Oh Easter. A time of reflection and celebrating the resurrection of Jesus… right? Not so much in Denmark.
Overall, Denmark is not a very religious country and only 10% of Danes equate Easter with any religious affiliation. Despite this, Denmark takes their Easter very seriously. Well.. they take advantage of Easter quite extremely.
A vast majority of people have off of work the Thursday and Friday before Easter, as well as the Monday after Easter.
Because many people have off of work, people often go on a Påskeferie which is Easter vacation. This generally includes a visit to a Danish summerhouse if possible.
It is common for Danes to have a summerhouse in different parts of Denmark, which is usually much smaller than their everyday home and strictly for vacations and summertime.
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Påskefrokost is the main event, the Sunday Easter lunch. Danes gather together with their closest family for a lunch that last most of the day.
In my family, we go to my in-laws summerhouse in the small coastal town of Ebeltoft, about 45 minutes away from Aarhus.
They have the sweetest little old summerhouse with a beautiful yard, deck, and outdoor fireplace. All of the makings of a memorable time. The home is surrounded by greenery, huge trees, and fresh flowers.
For Påskefrokost, my husband, brother-in-law + his girlfriend, mother-in-law, father-in-law, and Rune’s grandma all get together for this wonderful family-filled day, with oh so much food.
Fisk, Fisk, and more fisk
If you aren’t a fan of fish, Easter lunch can be a bit tricky.
In our family, we start off with sild. What is sild you may wonder? It’s salted herrings. Usually this is eaten on rye bread, with a crème sauce, boiled eggs, and red onions.
Next comes the warm fish dish and a class crowd pleaser: fiskefiletter. This is breaded fish fillets and is always served with a side of tart remoulade.
Karrysild is Danish curried herrings made with a spicy curry sauce and usually eaten on rye, wheat, or white bread.
Creamy crab salad, with boiled eggs, and chives on top is my jam. Along with smoked salmon, dill and red kale.
At my first Påskefrokost, I had no idea that you must pace yourself. Just as I was finishing what I thought was the entire meal.. it was just the fish courses. It is especially tricky, because for example one piece of rye bread can be filling.
To my surprise, the next course that my mother-in-law typically makes is one of my favorite Danish dishes. Tarteletter is a small tart shell with creamy pulled chicken and white asparagus. I have to limit my husband to only two of these, because left unattended he will have at least four and not be able to move afterwards.
It is also typical to serve some spring type of food, such as spring vegetables and lamb chop.
The Easter lunch usually finishes off with chocolate eggs, strawberry or berry cake, or possibly a rhubarb tart.
Snaps and Påskebryg
One thing Danes can do is drink. A lot.
I was in for a surprise the first time I attended this holiday and my father-in-law casually brought out liquor at noon. But it’s Easter lunch!
It is very common to drink Danish snaps, or schnapps in English. Dane’s take their snaps very seriously and somehow ignore the extreme taste.
While I am not a fan of this strong liquor, my mother-in-law makes homemade snaps and puts something fruity such as raspberry in it. We call it “the girl snaps”.
Lastly, is the essential Easter beer which is often a dark beer, such as a stout.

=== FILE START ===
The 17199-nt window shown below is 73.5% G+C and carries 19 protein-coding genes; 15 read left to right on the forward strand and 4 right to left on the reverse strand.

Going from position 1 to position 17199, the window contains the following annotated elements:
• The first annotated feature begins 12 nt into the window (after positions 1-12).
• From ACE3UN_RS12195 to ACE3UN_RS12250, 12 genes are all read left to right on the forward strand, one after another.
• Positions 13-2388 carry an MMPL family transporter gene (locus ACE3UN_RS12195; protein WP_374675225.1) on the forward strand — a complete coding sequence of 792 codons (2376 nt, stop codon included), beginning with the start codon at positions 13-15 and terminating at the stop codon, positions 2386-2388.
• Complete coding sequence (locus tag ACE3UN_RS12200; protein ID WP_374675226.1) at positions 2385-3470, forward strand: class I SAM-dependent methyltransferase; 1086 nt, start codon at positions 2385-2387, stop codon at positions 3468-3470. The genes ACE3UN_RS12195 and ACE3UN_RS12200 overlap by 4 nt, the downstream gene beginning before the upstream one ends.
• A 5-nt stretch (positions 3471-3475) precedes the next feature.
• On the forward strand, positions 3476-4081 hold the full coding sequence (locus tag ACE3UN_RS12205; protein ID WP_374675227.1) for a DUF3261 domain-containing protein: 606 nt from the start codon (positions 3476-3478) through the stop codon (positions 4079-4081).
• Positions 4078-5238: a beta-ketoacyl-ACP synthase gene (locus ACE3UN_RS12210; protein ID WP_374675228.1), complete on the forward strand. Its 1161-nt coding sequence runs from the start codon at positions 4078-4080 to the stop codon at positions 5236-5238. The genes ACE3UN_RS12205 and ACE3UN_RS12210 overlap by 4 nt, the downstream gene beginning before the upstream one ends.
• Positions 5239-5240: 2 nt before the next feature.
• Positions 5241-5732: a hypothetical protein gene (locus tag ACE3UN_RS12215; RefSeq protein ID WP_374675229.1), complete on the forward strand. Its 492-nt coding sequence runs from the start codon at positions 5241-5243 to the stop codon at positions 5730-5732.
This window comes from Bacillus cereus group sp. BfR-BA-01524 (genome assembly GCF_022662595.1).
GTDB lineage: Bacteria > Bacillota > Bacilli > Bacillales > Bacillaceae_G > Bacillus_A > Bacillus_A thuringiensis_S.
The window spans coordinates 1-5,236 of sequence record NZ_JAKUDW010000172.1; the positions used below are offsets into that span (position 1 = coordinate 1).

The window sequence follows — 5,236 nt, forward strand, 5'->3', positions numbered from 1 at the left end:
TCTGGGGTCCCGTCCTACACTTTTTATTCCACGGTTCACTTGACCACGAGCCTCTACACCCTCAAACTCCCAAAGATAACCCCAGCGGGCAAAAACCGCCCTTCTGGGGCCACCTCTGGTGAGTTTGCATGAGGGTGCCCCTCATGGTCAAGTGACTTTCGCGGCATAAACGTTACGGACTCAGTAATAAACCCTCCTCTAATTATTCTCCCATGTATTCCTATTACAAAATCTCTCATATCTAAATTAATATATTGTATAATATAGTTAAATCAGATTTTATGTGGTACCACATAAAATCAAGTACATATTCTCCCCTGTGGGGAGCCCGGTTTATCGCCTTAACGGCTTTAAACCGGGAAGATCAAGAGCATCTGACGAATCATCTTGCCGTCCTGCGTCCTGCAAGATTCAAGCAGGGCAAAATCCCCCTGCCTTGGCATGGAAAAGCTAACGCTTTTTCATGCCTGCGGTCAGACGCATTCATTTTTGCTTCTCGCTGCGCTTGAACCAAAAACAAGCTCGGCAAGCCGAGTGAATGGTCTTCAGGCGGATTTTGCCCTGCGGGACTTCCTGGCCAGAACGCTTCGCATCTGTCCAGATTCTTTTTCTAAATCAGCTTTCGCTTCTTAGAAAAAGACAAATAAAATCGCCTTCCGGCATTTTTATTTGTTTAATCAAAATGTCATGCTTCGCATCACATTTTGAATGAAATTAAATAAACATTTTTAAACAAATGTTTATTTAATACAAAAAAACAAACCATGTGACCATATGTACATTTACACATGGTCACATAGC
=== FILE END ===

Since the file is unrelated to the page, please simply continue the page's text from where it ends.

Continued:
It’s all about that hygge
Easter in Denmark in one word, is hyggeligt. While there is no direct English translation for the word but the closest translation would be something that is cozy.
Hygge is being present. It’s time with friends and family. It’s taking a walk in the forest, holding hand with your boyfriend. It’s having a beautiful cup of coffee with a girlfriend while your baby sleeps right outside the cafe in their stroller. It’s reading a good book while it rains outside. It’s going the a board cafe and bonding with friends over a chai latte and dice.
The common misconception about hygge is that it is just another word for “cozy”. However, this is not the case, as hygge is – albeit difficult to accurately describe – is a feeling of warmth, safety and most importantly always strengthened when you are surrounded by people you are completely comfortable with.
Things that can enhance hygge experience such as Easter are food, drinks, candlelights, weather, games, and quant surroundings.
The most important part of hygge is making memories. Our family usually takes a long walk after we each our huge Easter lunch and soak up the sun, smells, and sites. It’s a time to stretch our legs, take the dog for a walk and get some fresh air.
In the big yard at the summerhouse, if the weather permits, we play soccer or any outdoor game.
If the weather is less favorable, cards and dice are always a hit to play with inside alongside some music and candlelight.
Everything Shutting Down
Coming from the United States, with 24-hour service stations and grocery stores open on Christmas Eve, I was in for a rude awakening when I first came to Denmark.
For the entire Easter weekend, nearly every grocery store, government agency, doctor’s office, post office, you name it, is closed. I wasn’t prepared for this when I first came to Denmark and ended up eating gas station food for days because of it. I never made that mistake again!
The grocery store that made the least amount of money in the year is allowed to be open. But only one grocery store per district, which can make life a bit harder if you don’t have a car.
Walking into the only open grocery store during Easter holidays looks very reminiscent of a full-on apocalypse. The Once polite Danes don’t hesitate to grab the last milk as you’re grabbing it. The shelves are noticeably bare and essentials are scarce.
I warned you, don’t forget to do your shopping early! Happy Easter!